Mike Leigh celebrates “hidden city” of London

Posted by · 3:52 pm · October 11th, 2010

My attention was drawn to this article last week, but since the London Film Festival kicks off this week (and Mike Leigh’s “Another Year” will be competing for top honors there), now seems an appropriate time to link to it. Picking up on the role England’s capital city has played in a number of Leigh’s films — including his latest — the Wall Street Journal quotes the Salford-born director on his self-proclaimed status as an “ethnic London filmmaker”:

It’s precisely the city’s specificity that engenders the grittiness of Leigh’s “Naked,” for example, or the quiet melancholy of “Another Year.” “By definition, London is a kind of place that means so many things,” Leigh said. “I’ve lived in London exactly 50 years. When you reflect on your life in a slab of 50 years…I adore London. I think it’s a wonderful, glorious city. That does inform the stuff that you’re talking about.”

They go on to draw a comparison between Leigh’s London-set films and the recent Blighty-based efforts of Woody Allen, chief among them the recent “You Will Meet a Tall Dark Stranger,” concluding that the city feels organic to the former in a way that Allen can’t hope to match. (Having said that, they don’t mention that an Allen film like “Match Point” wasn’t written with a London setting in mind.)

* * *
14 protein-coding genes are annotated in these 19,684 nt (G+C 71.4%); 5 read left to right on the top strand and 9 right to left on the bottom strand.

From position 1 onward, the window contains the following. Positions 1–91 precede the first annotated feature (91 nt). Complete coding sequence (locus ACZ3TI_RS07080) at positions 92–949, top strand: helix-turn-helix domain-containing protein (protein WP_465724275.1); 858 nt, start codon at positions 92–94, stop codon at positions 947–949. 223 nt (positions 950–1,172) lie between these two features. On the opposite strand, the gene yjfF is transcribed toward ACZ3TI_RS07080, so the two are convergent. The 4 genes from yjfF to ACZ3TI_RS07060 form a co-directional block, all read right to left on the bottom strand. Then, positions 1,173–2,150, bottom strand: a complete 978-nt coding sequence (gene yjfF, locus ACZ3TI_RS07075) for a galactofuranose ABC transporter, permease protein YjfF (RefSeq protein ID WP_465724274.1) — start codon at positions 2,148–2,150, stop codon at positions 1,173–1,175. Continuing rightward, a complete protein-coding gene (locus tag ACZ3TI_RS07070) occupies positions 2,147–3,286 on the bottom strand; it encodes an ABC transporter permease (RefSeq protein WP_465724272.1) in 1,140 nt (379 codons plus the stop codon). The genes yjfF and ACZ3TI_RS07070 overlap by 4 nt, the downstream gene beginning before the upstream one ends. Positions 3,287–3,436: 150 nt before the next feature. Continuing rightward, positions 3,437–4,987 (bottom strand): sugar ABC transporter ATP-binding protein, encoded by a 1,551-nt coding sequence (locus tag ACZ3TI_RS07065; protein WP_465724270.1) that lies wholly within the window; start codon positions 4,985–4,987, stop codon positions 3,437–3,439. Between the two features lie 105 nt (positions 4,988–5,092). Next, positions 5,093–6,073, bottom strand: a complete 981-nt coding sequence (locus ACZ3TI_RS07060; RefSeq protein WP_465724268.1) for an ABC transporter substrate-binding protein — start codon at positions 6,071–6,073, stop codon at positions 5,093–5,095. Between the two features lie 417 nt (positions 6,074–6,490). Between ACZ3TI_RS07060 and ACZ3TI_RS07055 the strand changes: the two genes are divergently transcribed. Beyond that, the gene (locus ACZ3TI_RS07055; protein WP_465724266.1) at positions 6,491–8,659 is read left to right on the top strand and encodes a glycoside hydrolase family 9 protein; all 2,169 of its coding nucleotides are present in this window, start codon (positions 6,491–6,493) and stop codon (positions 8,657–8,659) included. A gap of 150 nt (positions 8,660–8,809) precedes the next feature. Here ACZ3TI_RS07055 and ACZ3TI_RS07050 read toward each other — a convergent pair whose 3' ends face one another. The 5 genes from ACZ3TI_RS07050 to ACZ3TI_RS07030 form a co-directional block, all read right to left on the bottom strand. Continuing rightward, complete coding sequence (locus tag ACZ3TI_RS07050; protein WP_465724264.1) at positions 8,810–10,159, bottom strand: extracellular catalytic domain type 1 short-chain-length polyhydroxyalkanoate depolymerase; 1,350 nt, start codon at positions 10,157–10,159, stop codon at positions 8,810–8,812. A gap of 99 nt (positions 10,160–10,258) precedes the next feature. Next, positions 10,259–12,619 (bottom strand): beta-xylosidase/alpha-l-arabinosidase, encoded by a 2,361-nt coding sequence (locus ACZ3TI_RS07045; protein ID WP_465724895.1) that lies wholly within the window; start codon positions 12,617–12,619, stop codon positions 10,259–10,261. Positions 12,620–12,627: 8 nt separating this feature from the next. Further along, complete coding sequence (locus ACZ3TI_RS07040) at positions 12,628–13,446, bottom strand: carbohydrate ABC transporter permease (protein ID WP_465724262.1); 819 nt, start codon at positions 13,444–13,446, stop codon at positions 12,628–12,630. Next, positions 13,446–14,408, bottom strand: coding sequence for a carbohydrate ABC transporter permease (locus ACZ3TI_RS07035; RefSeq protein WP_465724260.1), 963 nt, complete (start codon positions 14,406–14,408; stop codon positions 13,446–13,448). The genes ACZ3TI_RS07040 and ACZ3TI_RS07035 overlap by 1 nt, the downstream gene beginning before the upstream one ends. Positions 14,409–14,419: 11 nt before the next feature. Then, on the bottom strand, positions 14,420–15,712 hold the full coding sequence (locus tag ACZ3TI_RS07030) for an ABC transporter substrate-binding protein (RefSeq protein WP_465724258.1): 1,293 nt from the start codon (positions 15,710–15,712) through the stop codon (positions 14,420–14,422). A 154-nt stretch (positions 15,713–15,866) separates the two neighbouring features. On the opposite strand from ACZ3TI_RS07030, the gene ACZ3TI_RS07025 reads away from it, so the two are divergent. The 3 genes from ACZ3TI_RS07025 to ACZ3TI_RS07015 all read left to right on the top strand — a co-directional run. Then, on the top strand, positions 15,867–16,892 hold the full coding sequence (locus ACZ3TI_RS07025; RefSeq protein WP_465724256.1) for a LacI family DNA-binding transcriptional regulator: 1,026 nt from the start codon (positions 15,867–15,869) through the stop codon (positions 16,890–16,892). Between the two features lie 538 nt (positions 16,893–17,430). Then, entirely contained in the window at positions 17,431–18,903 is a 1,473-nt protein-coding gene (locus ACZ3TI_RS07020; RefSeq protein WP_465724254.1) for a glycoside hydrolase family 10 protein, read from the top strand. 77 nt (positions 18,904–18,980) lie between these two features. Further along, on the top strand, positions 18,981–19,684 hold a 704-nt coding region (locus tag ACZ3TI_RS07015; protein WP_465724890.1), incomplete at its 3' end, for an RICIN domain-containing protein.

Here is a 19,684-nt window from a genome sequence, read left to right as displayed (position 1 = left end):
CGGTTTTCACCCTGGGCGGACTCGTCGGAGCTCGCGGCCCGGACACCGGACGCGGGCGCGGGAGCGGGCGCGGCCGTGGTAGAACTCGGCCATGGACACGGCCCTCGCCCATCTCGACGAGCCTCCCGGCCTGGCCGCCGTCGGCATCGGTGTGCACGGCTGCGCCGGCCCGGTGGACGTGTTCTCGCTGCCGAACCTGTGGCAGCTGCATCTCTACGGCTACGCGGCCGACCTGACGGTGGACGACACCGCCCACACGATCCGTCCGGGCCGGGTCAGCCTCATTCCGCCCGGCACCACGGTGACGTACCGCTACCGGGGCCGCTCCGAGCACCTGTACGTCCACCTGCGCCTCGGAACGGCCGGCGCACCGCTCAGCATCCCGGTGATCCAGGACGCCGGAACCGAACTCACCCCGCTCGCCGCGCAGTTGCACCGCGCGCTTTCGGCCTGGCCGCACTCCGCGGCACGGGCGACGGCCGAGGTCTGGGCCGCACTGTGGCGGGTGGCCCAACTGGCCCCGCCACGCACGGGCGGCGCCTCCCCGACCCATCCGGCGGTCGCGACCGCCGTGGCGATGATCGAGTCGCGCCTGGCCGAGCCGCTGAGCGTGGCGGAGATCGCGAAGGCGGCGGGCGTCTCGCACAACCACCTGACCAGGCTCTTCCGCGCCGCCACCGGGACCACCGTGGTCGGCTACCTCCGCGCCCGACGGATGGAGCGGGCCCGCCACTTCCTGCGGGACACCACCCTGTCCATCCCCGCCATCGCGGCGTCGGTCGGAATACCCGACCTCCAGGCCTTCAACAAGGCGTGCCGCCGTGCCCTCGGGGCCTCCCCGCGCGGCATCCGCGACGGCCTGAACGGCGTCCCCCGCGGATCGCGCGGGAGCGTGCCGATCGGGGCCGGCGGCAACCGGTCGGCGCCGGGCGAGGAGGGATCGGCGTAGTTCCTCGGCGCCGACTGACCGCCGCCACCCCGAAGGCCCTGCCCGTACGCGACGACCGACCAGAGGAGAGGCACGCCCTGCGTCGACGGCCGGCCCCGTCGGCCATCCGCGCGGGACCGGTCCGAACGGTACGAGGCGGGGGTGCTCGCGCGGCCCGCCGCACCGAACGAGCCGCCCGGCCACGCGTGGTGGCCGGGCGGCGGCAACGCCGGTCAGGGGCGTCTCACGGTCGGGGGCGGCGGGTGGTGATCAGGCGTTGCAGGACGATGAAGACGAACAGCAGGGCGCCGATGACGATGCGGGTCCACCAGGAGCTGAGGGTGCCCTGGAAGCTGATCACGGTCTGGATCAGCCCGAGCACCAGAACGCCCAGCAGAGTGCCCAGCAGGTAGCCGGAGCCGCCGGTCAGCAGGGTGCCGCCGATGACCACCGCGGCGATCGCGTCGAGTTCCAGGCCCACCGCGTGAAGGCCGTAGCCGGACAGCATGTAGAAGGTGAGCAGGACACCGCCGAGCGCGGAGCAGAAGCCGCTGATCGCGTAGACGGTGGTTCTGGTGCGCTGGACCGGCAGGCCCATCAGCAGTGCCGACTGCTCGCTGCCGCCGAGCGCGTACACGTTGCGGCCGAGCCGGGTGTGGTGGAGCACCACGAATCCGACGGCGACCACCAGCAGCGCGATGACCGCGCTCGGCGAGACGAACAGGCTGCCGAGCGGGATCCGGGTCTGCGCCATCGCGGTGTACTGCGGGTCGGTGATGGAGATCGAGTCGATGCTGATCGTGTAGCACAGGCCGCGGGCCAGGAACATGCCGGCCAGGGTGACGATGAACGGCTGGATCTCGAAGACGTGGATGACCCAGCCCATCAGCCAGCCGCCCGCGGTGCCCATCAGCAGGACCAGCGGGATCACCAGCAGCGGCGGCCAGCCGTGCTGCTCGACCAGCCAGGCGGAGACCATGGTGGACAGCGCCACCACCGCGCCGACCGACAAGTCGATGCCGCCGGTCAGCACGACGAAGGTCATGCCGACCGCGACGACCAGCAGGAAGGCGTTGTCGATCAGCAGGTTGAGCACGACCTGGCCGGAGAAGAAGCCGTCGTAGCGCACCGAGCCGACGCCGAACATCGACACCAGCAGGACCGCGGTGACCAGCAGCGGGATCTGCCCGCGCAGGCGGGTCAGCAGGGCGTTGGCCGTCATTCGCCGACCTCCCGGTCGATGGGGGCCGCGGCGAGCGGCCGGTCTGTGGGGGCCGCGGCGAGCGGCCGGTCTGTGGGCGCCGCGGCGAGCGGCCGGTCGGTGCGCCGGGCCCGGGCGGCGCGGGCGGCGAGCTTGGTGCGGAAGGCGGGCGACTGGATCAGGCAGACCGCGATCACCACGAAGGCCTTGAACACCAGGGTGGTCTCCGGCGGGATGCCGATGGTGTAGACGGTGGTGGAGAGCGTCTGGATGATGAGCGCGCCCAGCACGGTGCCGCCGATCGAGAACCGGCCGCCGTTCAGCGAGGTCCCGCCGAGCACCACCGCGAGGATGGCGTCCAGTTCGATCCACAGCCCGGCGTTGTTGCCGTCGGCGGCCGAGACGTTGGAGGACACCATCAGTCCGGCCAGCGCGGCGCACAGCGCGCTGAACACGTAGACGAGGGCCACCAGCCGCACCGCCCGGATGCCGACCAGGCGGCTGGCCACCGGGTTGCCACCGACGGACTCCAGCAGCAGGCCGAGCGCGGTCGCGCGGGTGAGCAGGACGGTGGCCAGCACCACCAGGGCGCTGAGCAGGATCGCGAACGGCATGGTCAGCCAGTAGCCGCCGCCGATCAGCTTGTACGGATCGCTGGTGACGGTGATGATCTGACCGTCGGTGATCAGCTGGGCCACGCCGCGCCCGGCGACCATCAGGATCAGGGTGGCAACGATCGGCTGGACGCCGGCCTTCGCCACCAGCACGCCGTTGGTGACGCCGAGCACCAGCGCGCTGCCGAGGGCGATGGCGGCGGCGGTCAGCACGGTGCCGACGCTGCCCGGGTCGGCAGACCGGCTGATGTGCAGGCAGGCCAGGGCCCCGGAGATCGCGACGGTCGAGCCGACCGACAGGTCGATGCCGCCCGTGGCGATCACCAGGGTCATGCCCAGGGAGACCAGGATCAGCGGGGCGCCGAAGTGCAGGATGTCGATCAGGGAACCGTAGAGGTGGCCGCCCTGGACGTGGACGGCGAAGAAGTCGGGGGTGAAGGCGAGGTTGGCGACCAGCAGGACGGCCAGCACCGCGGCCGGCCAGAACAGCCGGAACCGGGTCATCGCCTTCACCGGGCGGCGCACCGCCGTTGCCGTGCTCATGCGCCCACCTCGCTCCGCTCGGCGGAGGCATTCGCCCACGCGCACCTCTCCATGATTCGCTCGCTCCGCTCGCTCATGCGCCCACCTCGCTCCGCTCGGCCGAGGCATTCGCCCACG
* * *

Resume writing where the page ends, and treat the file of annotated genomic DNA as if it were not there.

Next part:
It’s true that films like “Another Year” and “Happy-Go-Lucky” (the latter set and filmed largely in my own corner of North London) pick up on subtle but astringent tensions of class and culture within London society, as well as between the city’s inhabitants and its outsiders, that may not be as clearly defined to non-UK viewers. (It’s part of the reason, I suspect, why his films tend to provoke more divided reactions at home than in the US.)

“Naked,” for example, has long been my favorite Leigh film, but since becoming a Londoner myself, the film has revealed an even richer, more pointed seam of social critique. Indeed, between “Naked” and Leigh’s last two features in particular, it seems to me the director has crafted something of a triptych about the obstacles posed by this sprawling, chequered city to communication and companionship.

Incidentally, the London Film Festival (and my daily round-up reports from the fest) will begin on Wednesday.




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